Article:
The Bretton Woods Conference saw 730 delegates from 44 different countries meet to discuss international monetary and financial order following the end of World War II. This month 44 countries met again, except this time with a very different topic in mind: cryptocurrency. El Salvador hosted the countries, composed of 32 central banks and 12 financial authorities, to encourage a wider acceptance and expansion of cryptocurrency. This has since become known as the ‘Latin American Crypto Revolution’.
In many ways, El Salvador is the frontier of crypto adoption; eight months ago it became the first country to accept Bitcoin as an official currency and President Nayib Bukele doesn’t want to stop there. He plans to construct Bitcoin City underneath the Conchagua volcano, which has been described by his advocates as a ‘crypto utopia’. Ideally, he wants to construct volcano-powered crypto mining for the city. Nayib Bukele also had plans in place to issue the first sovereign bond linked to cryptocurrency. However, due to recent stock market losses, this has temporarily been put on hold.
Thousands took to the streets to protest the introduction of Bitcoin as legal tender. The demonstrators had huge concern for the economic stability of their country following the decision. Considering cryptocurrency’s volatile market, protestors were concerned that it would bring instability and inflation to the country.
The protestors also accused Nayib Bukele of being a dictator. They see the move to cryptocurrency as an authoritarian decision that tightens Bukele’s grip on power, especially as crypto is not widely understood and does not have the same regulations as traditional banking.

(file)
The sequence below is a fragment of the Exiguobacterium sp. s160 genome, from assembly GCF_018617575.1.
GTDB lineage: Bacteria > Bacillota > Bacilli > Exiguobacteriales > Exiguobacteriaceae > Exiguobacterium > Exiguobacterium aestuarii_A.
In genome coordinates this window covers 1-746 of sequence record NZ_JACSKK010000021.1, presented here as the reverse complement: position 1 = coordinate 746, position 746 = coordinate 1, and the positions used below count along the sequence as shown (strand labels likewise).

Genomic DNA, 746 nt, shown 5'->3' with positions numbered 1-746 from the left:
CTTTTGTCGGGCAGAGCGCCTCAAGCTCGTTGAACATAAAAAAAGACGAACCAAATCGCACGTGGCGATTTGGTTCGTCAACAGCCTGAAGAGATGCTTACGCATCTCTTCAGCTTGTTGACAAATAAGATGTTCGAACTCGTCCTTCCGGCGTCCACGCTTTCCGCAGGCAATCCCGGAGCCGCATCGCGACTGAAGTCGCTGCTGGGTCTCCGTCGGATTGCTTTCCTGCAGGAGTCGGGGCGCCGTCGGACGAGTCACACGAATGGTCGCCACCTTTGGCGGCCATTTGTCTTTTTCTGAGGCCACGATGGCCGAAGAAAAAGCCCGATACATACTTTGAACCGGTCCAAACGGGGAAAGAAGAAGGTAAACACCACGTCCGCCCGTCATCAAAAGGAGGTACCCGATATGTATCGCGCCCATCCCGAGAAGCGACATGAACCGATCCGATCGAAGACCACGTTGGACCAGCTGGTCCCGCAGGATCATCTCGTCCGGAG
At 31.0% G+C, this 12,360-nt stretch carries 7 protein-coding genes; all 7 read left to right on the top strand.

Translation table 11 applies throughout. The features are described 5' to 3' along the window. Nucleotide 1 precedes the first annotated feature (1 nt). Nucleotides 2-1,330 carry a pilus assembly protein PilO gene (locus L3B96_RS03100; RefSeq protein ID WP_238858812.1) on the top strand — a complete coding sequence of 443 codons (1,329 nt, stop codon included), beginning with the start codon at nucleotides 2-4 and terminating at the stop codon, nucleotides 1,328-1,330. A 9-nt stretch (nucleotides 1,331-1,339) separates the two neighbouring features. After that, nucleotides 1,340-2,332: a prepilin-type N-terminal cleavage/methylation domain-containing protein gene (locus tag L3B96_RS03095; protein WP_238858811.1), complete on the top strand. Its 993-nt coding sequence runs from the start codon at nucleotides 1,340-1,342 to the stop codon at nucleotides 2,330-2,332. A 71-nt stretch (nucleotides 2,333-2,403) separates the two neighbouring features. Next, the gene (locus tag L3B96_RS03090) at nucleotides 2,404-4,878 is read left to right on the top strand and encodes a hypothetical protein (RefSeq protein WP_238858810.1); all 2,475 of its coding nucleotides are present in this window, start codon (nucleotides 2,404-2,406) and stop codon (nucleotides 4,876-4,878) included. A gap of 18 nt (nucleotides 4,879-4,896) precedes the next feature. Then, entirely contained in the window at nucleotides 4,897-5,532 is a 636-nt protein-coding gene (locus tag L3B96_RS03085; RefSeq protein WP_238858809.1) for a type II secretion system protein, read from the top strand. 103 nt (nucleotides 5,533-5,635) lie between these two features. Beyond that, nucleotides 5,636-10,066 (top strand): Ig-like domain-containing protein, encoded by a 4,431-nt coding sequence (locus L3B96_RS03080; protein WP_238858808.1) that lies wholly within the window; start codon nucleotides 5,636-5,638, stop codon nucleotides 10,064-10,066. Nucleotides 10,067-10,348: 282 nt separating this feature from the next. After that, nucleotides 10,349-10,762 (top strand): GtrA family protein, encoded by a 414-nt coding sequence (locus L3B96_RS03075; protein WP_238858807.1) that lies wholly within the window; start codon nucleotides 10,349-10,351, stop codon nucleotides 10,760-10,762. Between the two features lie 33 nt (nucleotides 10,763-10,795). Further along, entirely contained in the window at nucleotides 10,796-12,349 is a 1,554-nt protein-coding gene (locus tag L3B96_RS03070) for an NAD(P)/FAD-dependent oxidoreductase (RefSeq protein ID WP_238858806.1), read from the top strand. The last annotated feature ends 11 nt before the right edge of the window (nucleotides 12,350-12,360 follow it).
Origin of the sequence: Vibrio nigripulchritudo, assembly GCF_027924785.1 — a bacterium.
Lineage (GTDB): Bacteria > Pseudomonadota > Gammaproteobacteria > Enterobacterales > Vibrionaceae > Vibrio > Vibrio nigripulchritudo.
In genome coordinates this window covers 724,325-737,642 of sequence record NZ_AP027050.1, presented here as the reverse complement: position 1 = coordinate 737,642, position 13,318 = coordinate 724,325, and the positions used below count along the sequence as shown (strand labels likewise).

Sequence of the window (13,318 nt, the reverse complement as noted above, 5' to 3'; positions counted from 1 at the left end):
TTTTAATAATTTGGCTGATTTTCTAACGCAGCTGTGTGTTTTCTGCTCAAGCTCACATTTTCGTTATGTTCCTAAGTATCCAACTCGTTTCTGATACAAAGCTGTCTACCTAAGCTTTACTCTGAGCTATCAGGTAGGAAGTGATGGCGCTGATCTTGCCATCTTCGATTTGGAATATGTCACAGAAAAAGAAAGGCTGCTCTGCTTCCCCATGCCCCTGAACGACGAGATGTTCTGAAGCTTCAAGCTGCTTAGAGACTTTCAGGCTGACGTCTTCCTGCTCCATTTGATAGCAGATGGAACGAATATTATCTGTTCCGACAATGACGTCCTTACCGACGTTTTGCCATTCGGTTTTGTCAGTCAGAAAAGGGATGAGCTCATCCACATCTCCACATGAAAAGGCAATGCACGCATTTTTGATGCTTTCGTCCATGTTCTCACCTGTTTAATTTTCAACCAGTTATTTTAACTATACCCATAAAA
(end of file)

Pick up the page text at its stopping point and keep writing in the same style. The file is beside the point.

These concerns have been recently proven very well-founded. Since officially adopting Bitcoin in September it has fallen 45%, with headlines announcing that El Salvador has lost $36 million in this crash. El Salvador’s holdings have therefore suffered a one-third decrease in value, a massive hit for the country. However, all is not lost, the crypto market is infamously volatile and there’s a lot of hope that Bitcoin’s value will climb back up over the coming years.
Latin America welcomes cryptocurrency, here’s how
Historically, Latin American finance has been hugely influenced by the US, often with very negative results. The Bretton Woods Conference founded the International Monetary Fund (IMF) which provides structural adjustment loans for countries that experience economic crises. These policies encourage countries with fledging economies to adopt neoliberal pathways to development, neglecting to consider the restraint this places on them.
By moving towards crypto, Latin American countries break free from traditional banking influenced by the US. This is appealing because it separates from markets that are heavily controlled by the Northern Hemisphere and allows them to carve their own financial path that isn’t dictated by foreign countries.
Also, El Salvador isn’t the only country to now legalise Bitcoin as tender. The Central African Republic became the second country in the world to accept it last month, proving a global growing interest and trust in cryptocurrency.
Firepin’s FRPN presale is underway
Although there is a current market dip with most coins hugely decreasing in value, the market is still growing in many ways. Tonnes of new presale coins are entering the crypto market right now. One example is FIREPIN Token (FRPN), a novel multi-purpose cryptocurrency ecosystem.
FIREPIN Token (FRPN) is focused on building community and democracy, with investors able to vote on economic decisions made by the coin. This directly opposes the authoritarian concerns around cryptocurrency by directly encouraging transparency. As such, coins like FIREPIN Token (FRPN) will offer a new alternative for first-gen currencies.
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